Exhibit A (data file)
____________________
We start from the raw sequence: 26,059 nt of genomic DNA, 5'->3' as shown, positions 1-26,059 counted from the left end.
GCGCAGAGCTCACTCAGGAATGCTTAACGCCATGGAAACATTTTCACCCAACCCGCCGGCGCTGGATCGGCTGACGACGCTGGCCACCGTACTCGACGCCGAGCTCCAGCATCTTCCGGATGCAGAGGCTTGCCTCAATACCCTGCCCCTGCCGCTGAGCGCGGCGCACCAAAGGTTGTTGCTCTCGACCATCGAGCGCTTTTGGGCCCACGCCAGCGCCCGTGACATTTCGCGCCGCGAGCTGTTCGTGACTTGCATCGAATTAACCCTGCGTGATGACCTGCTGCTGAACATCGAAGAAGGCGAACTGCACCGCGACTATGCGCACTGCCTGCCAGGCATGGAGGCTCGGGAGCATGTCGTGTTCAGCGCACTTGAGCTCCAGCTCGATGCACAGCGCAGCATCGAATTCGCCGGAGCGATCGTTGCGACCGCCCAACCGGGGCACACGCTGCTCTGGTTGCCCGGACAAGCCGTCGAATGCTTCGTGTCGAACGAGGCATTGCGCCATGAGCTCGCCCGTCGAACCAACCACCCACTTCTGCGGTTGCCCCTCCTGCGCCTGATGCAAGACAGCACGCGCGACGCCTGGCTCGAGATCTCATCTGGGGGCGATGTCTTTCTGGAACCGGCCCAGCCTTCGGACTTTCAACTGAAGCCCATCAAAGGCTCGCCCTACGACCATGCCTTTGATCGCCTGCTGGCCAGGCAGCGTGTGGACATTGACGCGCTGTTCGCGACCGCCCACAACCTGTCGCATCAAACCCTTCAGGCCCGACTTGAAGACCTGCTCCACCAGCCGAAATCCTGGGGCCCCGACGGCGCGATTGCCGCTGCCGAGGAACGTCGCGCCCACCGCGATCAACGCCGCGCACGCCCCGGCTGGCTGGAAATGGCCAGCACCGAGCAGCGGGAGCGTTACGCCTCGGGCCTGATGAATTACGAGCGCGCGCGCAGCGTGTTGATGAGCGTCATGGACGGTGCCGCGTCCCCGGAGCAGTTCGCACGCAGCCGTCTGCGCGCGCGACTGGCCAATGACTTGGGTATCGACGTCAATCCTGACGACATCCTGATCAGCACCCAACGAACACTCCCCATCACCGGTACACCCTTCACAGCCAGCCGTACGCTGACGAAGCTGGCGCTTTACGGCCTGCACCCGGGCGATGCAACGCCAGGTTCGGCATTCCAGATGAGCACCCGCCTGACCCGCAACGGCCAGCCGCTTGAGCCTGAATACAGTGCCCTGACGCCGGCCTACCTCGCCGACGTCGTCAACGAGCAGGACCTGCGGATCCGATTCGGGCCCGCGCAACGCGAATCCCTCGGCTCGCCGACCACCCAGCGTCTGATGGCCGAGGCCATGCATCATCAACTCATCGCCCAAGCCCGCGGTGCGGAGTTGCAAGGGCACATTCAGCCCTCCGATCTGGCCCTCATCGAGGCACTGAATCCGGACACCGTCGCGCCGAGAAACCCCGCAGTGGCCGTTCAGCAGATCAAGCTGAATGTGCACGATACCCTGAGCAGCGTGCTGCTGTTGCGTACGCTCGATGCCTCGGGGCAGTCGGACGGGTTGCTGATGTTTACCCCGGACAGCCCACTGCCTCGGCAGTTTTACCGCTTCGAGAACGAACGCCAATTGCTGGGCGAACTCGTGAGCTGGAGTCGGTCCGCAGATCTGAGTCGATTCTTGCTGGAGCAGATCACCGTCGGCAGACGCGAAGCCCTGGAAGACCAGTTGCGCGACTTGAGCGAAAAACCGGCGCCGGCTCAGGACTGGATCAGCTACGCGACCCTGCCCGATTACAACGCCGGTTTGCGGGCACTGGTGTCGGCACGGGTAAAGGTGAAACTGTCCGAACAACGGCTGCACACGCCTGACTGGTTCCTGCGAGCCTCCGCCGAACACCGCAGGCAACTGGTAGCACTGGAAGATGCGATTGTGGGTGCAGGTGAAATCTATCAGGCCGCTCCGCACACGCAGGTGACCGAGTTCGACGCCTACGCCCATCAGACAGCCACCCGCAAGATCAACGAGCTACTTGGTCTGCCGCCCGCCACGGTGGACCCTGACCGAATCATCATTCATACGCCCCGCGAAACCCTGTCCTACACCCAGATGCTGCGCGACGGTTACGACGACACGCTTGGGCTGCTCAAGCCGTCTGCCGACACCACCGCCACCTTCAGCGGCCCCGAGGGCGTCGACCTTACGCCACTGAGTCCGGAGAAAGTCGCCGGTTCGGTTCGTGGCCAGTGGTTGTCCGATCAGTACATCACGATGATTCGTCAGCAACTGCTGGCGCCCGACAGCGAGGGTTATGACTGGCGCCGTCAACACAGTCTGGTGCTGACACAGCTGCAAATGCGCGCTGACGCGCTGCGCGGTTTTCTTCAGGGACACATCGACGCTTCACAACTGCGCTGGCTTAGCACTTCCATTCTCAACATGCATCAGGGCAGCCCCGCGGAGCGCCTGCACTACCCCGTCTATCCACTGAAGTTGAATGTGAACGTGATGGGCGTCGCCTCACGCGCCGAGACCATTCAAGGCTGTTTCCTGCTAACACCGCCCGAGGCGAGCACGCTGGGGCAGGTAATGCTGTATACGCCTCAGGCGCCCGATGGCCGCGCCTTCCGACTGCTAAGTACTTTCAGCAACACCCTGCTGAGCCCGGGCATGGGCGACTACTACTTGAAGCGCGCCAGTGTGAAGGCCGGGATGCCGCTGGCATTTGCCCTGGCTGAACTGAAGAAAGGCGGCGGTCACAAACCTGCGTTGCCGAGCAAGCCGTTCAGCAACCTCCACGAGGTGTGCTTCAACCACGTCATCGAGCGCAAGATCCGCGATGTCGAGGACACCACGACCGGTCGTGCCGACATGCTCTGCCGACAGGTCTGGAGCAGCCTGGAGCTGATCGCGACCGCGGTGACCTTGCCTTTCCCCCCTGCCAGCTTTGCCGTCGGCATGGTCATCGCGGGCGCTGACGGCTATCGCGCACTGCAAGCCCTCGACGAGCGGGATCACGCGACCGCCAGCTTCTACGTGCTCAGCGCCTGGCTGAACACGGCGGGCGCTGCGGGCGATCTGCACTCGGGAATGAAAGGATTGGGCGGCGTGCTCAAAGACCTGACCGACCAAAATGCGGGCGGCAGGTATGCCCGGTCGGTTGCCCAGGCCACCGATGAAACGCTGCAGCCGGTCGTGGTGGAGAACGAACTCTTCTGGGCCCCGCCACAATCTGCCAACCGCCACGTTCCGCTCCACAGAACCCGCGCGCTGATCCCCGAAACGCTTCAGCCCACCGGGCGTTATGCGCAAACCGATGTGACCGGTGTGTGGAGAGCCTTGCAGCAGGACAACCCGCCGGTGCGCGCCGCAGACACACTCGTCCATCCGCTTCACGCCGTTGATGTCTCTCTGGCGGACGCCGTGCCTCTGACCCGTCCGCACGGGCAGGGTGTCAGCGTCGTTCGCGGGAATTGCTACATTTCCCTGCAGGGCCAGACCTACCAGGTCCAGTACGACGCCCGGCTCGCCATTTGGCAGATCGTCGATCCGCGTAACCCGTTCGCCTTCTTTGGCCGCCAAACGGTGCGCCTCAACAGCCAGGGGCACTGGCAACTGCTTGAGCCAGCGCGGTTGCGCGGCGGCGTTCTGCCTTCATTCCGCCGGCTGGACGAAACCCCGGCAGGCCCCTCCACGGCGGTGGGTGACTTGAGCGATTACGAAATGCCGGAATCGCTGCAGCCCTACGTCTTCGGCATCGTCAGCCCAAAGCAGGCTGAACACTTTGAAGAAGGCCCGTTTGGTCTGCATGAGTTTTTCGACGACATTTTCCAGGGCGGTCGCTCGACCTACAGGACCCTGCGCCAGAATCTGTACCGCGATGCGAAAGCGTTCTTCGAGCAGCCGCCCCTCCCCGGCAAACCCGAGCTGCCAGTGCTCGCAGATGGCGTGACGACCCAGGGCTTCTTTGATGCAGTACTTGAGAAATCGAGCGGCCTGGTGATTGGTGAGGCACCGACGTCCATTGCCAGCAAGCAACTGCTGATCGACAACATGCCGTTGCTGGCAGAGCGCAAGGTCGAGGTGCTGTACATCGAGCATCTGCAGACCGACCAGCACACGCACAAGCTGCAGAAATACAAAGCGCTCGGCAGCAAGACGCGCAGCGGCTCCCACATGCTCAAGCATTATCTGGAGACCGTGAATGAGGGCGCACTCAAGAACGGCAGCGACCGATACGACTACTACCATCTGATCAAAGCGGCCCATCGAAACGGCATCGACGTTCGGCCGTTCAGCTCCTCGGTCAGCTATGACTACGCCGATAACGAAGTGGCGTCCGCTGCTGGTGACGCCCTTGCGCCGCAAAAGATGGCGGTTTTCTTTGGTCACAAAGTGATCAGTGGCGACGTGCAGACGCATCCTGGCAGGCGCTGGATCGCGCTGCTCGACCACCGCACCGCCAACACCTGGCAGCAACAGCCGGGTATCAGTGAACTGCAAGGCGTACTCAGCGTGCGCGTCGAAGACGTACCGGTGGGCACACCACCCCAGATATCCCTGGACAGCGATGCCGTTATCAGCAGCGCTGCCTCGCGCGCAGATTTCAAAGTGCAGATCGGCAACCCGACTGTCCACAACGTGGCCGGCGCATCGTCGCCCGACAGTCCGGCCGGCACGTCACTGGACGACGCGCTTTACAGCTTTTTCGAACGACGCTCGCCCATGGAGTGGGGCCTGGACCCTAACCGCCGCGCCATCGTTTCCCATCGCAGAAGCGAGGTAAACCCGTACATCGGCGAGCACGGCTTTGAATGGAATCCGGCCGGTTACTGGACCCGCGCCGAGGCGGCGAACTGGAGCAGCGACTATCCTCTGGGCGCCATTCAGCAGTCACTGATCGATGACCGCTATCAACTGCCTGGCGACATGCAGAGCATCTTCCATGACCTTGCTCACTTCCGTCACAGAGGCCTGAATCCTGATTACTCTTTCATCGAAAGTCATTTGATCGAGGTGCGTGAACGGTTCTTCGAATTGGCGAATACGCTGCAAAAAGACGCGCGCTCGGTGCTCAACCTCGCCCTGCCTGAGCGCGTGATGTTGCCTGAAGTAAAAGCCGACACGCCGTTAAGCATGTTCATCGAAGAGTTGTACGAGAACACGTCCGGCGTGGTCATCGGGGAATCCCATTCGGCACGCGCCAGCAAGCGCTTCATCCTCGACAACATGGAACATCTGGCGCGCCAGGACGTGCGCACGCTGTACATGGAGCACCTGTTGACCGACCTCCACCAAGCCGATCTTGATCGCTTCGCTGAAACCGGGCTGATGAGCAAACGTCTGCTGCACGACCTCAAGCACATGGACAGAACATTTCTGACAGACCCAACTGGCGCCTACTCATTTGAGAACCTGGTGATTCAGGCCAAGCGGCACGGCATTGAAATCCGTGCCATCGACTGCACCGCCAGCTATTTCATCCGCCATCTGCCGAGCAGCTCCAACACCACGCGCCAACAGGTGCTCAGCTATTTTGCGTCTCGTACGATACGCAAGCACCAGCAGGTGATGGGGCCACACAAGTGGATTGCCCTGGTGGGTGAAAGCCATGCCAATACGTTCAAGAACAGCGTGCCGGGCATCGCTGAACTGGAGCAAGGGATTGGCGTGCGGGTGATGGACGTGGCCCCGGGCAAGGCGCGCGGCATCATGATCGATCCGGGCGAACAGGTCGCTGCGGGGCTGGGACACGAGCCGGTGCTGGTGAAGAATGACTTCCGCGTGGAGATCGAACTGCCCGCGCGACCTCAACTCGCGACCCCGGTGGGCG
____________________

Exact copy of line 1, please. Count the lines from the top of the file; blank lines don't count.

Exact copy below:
We start from the raw sequence: 26,059 nt of genomic DNA, 5'->3' as shown, positions 1-26,059 counted from the left end.